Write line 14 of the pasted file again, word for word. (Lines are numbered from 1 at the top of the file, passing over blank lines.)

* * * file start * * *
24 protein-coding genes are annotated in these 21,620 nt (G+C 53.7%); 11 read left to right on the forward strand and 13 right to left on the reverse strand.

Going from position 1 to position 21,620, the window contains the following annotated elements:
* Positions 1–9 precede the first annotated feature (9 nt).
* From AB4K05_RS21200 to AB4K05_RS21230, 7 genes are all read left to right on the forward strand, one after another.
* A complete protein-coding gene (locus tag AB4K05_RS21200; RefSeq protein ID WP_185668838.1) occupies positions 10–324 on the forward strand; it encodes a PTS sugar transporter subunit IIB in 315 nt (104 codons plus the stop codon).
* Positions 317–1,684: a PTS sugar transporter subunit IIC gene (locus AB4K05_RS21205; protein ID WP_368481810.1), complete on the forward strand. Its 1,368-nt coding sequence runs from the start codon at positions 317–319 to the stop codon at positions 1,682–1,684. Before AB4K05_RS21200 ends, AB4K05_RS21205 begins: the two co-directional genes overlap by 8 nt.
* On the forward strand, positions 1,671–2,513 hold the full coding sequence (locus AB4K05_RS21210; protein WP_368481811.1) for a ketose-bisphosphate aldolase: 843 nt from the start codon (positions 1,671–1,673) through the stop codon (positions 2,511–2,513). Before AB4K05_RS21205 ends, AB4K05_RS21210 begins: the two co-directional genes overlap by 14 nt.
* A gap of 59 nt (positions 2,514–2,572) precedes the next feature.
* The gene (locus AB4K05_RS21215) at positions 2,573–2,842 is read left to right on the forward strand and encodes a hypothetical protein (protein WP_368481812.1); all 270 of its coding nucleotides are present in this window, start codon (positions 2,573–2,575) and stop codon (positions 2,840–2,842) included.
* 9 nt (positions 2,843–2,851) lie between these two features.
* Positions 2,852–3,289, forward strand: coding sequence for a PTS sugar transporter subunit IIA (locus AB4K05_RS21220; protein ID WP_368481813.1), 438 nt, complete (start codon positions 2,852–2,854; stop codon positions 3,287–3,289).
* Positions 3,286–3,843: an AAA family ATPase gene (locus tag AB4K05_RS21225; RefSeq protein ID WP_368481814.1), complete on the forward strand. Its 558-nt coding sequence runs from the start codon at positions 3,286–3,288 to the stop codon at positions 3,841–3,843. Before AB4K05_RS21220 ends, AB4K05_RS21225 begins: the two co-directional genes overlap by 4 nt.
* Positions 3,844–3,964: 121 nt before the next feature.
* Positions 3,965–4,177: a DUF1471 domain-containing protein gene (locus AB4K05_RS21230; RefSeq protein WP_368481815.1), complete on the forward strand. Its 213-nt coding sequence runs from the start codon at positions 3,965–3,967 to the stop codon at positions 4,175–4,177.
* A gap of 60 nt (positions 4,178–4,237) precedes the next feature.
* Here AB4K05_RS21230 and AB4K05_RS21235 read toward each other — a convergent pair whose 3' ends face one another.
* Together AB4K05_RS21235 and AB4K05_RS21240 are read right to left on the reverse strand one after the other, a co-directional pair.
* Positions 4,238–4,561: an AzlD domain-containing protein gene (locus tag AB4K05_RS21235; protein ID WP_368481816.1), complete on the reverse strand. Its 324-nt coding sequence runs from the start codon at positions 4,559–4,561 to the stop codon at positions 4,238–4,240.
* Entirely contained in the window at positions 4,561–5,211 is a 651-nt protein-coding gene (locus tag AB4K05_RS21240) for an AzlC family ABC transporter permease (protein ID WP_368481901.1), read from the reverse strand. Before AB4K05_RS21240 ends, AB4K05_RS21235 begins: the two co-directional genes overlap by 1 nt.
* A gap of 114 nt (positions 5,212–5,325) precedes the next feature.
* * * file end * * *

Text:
* Positions 3,965–4,177: a DUF1471 domain-containing protein gene (locus AB4K05_RS21230; RefSeq protein WP_368481815.1), complete on the forward strand. Its 213-nt coding sequence runs from the start codon at positions 3,965–3,967 to the stop codon at positions 4,175–4,177.